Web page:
By Grigoriy Milis, CTO, RFA
The 2014 release of the SEC’s OCIE Cybersecurity Initiative meant that hedge funds could no longer delay putting proper network security precautions in place. Forced to take a serious look at the value at risk (VAR) of the data with which they had been entrusted, firms scrambled to come up with plans that addressed the need for compliance while considering the realities of budgetary planning. Analysts anticipate updates to the Cybersecurity Initiative guidelines in 2015 that will require further strengthening of the networks used by hedge funds. Tough penalties for noncompliance may also be on the horizon, so firms must be prepared to assess their exposure or deal with the burden of fines. One of the key elements that will need to be addressed in 2015 will be the expanding boundaries of information networks. Once relegated to on-site technology, infrastructure and applications are increasingly provided by cloud services and are accessed by users around the globe.
Security for mobile workers
For many professionals, mobile access to corporate data has become an everyday part of conducting business. The methods used to achieve this goal can become a security nightmare for technologists dedicated to protecting their firms’ assets. Consumer file-sharing solutions employ a shared cloud for storing data, and many users resort to emailing sensitive corporate documents back and forth between personal and business accounts. This poses an increased threat to information security, since sensitive data may be saved locally to an improperly secured mobile device that can easily be lost or stolen. Beyond simply viewing files, remote workers have begun to expect collaboration tools that will allow them to have application-level control over documents, effectively working while outside the office. It is vital to keep corporate files safe behind the firm’s network security configuration. Enterprise solutions allow data and applications stored on corporate servers to be collaborated on from a variety of platforms, including smartphones and tablets. This technology contains virtualized interfaces that mimic the functionality of office programs, so users can edit and revise documents while data remains protected at the corporate server level.
Auditing data access
Expanded access to data means firms must keep a strict watch on who is employing this access. A formal process may exist to review the user permissions surrounding corporate data sets, but it is increasingly important to review and analyze this data regularly. With the addition of mobile access, administrators will need the tools to see where users are accessing data, in terms of both geography and platform. External links provided by file-sharing services provide a simple way for administrators to track when authorized third parties access corporate assets, above and beyond the tools used to track email traffic. Regularly scheduled file access reporting and auditing will make certain that the correct users have server permissions. These tools will also help firms determine who is using files and the ways in which they are interacting with these files.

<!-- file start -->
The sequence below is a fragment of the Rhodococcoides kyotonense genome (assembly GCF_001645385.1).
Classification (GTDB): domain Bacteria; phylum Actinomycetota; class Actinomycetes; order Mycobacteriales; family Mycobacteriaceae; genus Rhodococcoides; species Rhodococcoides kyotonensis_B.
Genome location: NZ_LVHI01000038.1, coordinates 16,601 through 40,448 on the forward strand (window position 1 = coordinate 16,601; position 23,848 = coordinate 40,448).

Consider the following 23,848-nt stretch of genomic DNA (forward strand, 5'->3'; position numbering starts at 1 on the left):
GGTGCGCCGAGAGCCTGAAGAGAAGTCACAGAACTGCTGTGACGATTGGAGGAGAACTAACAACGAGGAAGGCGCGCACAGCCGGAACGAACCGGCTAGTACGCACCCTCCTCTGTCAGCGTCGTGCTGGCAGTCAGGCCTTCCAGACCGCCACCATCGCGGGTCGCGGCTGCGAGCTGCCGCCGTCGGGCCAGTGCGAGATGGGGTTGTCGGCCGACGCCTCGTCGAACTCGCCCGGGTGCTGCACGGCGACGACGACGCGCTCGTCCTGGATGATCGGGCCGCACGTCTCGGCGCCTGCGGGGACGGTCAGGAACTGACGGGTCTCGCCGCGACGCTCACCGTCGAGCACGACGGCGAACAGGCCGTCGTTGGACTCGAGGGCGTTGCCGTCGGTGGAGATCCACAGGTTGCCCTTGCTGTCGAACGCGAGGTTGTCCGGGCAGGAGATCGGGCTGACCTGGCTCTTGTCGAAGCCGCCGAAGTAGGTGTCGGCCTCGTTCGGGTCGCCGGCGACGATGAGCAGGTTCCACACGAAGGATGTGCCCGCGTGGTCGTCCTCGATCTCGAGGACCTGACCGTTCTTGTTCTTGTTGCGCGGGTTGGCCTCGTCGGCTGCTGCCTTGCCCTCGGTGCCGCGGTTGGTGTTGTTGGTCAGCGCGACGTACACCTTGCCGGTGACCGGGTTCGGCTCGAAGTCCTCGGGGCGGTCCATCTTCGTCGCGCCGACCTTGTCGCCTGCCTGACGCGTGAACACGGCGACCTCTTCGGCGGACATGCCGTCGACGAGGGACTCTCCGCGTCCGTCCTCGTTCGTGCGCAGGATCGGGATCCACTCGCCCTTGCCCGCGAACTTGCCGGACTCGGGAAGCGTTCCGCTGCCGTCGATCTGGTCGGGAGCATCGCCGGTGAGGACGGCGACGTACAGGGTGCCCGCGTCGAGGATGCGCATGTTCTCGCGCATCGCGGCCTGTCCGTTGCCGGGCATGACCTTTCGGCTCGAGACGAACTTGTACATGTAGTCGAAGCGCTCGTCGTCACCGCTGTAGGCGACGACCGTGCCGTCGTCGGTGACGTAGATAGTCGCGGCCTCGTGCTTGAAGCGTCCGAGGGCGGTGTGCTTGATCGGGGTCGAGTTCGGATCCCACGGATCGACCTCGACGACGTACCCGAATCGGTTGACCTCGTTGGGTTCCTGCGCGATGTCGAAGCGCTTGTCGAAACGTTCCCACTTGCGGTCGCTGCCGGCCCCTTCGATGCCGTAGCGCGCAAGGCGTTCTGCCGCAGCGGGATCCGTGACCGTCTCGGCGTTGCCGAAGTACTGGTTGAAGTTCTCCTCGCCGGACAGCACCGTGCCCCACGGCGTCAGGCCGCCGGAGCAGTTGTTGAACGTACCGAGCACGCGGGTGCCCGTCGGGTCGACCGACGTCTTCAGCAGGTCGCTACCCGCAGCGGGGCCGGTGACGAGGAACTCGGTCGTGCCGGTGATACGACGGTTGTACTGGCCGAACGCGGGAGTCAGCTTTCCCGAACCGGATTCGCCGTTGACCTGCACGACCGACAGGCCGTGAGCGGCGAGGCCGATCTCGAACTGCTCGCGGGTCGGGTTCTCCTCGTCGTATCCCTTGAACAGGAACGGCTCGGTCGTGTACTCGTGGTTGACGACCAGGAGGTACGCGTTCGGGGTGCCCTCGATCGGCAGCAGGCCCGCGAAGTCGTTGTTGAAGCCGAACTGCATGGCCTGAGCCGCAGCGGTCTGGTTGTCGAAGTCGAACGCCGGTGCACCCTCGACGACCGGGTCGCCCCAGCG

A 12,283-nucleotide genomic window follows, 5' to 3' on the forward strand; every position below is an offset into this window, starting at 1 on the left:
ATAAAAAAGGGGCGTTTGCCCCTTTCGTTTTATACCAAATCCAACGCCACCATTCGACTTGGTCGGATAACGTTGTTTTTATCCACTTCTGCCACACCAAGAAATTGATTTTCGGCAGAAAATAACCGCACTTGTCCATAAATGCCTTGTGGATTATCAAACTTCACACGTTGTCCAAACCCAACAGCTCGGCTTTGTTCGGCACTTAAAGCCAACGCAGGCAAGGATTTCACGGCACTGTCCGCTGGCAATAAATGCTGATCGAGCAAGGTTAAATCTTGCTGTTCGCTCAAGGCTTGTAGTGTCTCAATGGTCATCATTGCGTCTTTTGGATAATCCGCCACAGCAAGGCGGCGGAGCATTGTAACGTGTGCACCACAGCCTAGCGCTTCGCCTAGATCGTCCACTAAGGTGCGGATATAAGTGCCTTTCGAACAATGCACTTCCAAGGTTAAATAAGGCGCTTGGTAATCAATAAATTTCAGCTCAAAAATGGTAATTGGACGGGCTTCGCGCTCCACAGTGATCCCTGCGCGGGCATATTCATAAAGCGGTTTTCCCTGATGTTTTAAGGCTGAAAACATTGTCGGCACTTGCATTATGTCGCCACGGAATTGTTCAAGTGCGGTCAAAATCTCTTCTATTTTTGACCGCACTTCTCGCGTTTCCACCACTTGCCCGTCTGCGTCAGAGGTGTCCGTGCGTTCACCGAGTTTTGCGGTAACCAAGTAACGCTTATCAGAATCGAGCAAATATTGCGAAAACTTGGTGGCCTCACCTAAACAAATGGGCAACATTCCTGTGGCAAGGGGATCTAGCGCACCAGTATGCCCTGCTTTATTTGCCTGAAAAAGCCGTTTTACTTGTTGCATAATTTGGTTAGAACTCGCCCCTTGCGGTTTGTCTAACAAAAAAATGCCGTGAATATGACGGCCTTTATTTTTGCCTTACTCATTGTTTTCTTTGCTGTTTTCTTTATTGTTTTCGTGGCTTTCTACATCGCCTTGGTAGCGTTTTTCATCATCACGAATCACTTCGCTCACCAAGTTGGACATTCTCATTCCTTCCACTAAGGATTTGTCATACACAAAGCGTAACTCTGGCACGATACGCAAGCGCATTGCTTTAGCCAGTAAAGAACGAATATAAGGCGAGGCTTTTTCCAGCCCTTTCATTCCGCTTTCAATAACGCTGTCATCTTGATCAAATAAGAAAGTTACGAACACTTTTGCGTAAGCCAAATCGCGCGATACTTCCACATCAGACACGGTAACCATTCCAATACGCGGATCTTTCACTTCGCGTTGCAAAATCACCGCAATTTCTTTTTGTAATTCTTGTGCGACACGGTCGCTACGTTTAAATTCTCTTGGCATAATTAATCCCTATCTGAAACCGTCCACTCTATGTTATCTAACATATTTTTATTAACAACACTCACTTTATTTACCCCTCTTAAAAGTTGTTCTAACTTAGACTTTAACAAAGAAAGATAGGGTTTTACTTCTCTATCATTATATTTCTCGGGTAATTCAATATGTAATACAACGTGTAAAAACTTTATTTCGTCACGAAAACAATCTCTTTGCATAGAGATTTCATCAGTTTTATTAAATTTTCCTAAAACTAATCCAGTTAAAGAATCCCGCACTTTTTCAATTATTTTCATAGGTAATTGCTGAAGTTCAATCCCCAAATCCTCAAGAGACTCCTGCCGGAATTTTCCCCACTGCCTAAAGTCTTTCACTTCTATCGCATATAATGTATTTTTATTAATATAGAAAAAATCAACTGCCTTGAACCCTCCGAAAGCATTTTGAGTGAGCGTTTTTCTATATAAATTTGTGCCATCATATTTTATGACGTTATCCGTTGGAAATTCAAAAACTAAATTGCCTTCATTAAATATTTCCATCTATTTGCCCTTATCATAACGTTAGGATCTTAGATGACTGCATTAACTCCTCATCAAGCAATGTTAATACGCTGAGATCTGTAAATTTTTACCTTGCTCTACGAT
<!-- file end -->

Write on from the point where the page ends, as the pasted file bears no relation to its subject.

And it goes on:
The demand for data encryption will expand as companies of all sizes seek to keep their most sensitive data safe from breaches. Hedge funds are entrusted with the personally identifying data of their clients and must take appropriate steps to secure that information. With tougher penalties associated with exposure of client information on the horizon, firms will need to examine the steps they must take to protect this data from attack. A method that will be increasingly adapted by SMBs is data encryption at the file, drive, and server levels. The use of console-based encryption tools enables network administrators to create rules surrounding data sets, applying an additional set of password rules to sensitive data. Not only can data encryption techniques be applied to data residing on corporate severs, but they can also be used to lock down assets that are transmitted outside the network, both intentionally and unintentionally. Users who lack the appropriate authorization will be unable to access encrypted information, rendering it useless if a breach occurs.
Multi-factor authentication for cloud applications
The exponential growth of cloud applications and infrastructure has changed the way firms deliver technology to their end users. With this increase in the use of off-site technology comes the need to increase secure access to these resources, which have traditionally been protected simply by a user ID and password. Firms must consider the client data contained in a service such as Salesforce.com and the damage that could be done should a user’s password fall into the wrong hands. Multi-factor authentication has long been used to provide secure access for remote workers using the firm’s own infrastructure, and it can now be applied to third-party cloud applications. Multi-factor authentication combines standard password protection with a token issued by the firm’s network administrator. Tokens can now take the form of a virtual smartphone app; they are no longer restricted to physical key fobs that can be misplaced. The ever-changing, randomized codes generated by tokens enhance the security of more static user passwords, and they are a familiar sight for network administrators. This additional layer of security will help protect confidential assets stored outside the firm’s network.
Going into 2015, firms will need to properly secure the entirety of their corporate data, whether it resides on-site or in the cloud. With the right tools, network administrators can help make sure that information remains secure while continuing to employ off-site technology.
Focus on Data Security Shapes 2015 Hedge Fund Tech Trends (Wall Street and Technology, November 18, 2014)